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We adopted our first child when she was 11 days old. We were told by the social worker that her birth mother loved her dearly but could not offer the life she hoped for the child. Hearing this, we informed the social worker that we would be willing to have birth mom meet the baby anytime she wanted to.

After two blissful months of new parenting, we got the call. Birth mom wanted to meet the baby. We agreed, and when the day for the meeting arrived, we were nervous.

“What if she acts like she is the parent and we are not?”

“What if she gets upset that we are the parents?”

“What if…?”

We waited in the room for birth mom to enter. We were told not to offer her an opportunity to hold the baby. Then the door opened. Birth mom entered and her eyes went straight to our daughter. Birth mom was red-faced and teary-eyed.

In that instant, all the energy from every corner of the room focused on the baby. My wife, a mom holding her baby, immediately stood up and offered the baby to her birth mom. She sat, holding her baby, cooing love, admiration and awe.

In that moment, we realized that all three of us were parents who thought this baby was the most magnificent creature on earth. In a sense, all four of us in that room became a family.

Love is what makes a family. This love knows no bounds. It celebrates the life-giving gift of children and welcomes inclusive broadening for the sake of all its members. Birth mom had made the decision to give our daughter life. She also made the sacrificial choice to also give our daughter a life. That is where we came in. With our daughter at the centre, birth mom, mom, and dad all had vital roles to play in the well-being of this one child. It was not a competition, but a companioning.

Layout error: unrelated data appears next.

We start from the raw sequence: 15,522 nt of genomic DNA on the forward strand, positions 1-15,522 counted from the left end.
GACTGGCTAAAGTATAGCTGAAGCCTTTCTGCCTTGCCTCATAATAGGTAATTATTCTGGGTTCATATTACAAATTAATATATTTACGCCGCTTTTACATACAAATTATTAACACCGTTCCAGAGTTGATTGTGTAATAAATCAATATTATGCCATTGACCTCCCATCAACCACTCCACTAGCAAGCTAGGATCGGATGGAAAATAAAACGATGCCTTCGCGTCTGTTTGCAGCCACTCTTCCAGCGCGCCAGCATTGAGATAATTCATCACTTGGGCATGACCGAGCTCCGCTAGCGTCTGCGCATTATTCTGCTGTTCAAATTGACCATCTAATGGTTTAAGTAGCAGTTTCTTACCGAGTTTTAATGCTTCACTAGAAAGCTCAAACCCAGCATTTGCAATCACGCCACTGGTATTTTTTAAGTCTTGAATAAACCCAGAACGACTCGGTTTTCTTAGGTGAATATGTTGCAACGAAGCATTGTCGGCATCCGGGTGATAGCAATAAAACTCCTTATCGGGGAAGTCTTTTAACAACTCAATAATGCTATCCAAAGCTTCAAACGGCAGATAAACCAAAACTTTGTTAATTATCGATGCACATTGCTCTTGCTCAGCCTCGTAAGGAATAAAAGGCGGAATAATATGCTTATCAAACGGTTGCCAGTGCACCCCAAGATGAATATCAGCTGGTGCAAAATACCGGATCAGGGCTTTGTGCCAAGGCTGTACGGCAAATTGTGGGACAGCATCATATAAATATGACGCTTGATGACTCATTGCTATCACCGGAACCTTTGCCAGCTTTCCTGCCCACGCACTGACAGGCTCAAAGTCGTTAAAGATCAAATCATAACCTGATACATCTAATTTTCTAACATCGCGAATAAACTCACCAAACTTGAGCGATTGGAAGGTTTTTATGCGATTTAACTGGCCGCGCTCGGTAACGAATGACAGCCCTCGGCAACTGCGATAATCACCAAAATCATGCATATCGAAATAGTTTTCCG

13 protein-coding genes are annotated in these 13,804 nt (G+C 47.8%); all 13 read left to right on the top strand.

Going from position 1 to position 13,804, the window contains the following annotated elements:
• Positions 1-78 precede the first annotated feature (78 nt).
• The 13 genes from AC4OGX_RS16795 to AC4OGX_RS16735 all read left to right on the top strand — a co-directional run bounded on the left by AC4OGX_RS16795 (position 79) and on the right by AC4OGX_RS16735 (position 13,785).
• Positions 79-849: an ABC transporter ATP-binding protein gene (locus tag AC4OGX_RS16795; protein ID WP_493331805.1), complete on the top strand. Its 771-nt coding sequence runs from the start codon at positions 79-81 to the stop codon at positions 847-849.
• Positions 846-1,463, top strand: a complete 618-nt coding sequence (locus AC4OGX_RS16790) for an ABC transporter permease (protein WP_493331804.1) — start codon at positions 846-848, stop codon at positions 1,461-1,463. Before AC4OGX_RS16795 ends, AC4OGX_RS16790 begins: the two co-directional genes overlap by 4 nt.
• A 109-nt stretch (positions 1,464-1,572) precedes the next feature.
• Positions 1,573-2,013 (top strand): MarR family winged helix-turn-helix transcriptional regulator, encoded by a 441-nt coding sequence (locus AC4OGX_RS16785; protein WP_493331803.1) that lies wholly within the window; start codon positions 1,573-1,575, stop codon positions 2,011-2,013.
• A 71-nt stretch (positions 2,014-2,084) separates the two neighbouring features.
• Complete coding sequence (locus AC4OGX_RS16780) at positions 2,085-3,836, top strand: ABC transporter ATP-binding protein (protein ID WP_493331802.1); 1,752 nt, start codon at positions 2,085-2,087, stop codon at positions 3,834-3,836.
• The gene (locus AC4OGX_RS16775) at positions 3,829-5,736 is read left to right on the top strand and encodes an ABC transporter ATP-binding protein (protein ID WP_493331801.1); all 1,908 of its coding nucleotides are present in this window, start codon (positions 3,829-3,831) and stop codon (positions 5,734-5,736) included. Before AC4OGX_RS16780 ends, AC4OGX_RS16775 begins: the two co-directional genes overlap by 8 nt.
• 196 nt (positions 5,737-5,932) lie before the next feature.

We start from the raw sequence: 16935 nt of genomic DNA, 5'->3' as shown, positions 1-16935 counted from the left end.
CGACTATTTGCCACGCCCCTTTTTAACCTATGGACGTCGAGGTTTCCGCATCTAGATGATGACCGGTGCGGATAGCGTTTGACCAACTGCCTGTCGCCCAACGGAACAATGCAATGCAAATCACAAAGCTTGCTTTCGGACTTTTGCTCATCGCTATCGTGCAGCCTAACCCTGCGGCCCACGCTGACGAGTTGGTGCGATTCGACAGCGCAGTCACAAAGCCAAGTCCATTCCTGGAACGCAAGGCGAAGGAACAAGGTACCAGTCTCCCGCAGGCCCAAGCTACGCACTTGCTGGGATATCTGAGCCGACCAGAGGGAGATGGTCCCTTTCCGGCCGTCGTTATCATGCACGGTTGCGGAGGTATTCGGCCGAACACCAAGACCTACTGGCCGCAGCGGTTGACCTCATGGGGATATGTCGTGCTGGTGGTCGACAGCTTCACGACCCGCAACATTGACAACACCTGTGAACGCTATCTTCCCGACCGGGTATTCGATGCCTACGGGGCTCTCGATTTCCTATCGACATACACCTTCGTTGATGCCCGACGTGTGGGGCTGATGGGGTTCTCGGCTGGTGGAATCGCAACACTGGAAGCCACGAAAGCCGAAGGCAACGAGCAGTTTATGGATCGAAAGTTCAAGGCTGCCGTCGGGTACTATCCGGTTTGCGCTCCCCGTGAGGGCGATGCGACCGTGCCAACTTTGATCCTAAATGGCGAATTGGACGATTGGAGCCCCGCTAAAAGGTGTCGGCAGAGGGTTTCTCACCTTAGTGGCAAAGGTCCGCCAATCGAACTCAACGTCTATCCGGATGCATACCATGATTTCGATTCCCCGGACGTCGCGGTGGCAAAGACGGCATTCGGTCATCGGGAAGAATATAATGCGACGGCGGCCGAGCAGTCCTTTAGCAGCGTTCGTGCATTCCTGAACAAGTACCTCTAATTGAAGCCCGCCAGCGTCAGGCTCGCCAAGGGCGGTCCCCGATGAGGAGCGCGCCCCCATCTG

It is the same for all families. With God at the centre, we can become communities open to the radical love that welcomes all and includes anyone who will companion us in love. At its best, family is never a closed unit, but a community of persons who work on completing God’s will for them in the world.

So, for life and family we pray…

God of life and love,
strengthen us to see the value of life.
Guide us to a wisdom that chooses life no matter the struggle,
embolden us to act to protect life and the living,
that having life is just the beginning,
and having a life of joy, security, and justice
is your will for all,
and a duty for everyone to ensure.

Bless fathers and mothers,
Bless grandparents, aunties and uncles,
Bless cousins, friends and all who companion.
Bless all and any who are family to others.

Together, may every family,
in their rich diversity of composition
be sources of righteousness and faith,
committed to your message of love,
and your cry for justice in our world.

We ask this through your Son, Jesus Christ,
the Son of Mary and Joseph as well.

More information and resources for the National Family and Life Week can be found here.

Michael Way Skinner is a retired Coordinator of Religion, Family Life and Equity
with the York Catholic District School Board. He was a contributing author to World
Religions: A Canadian Catholic Perspective, and co-authored There Must be a Pony in Here Somewhere (Novalis, 2020) with his wife Christine Way Skinner. Michael is a public speaker and award-winning educator who is deeply committed to faith as a source for inclusion and justice.

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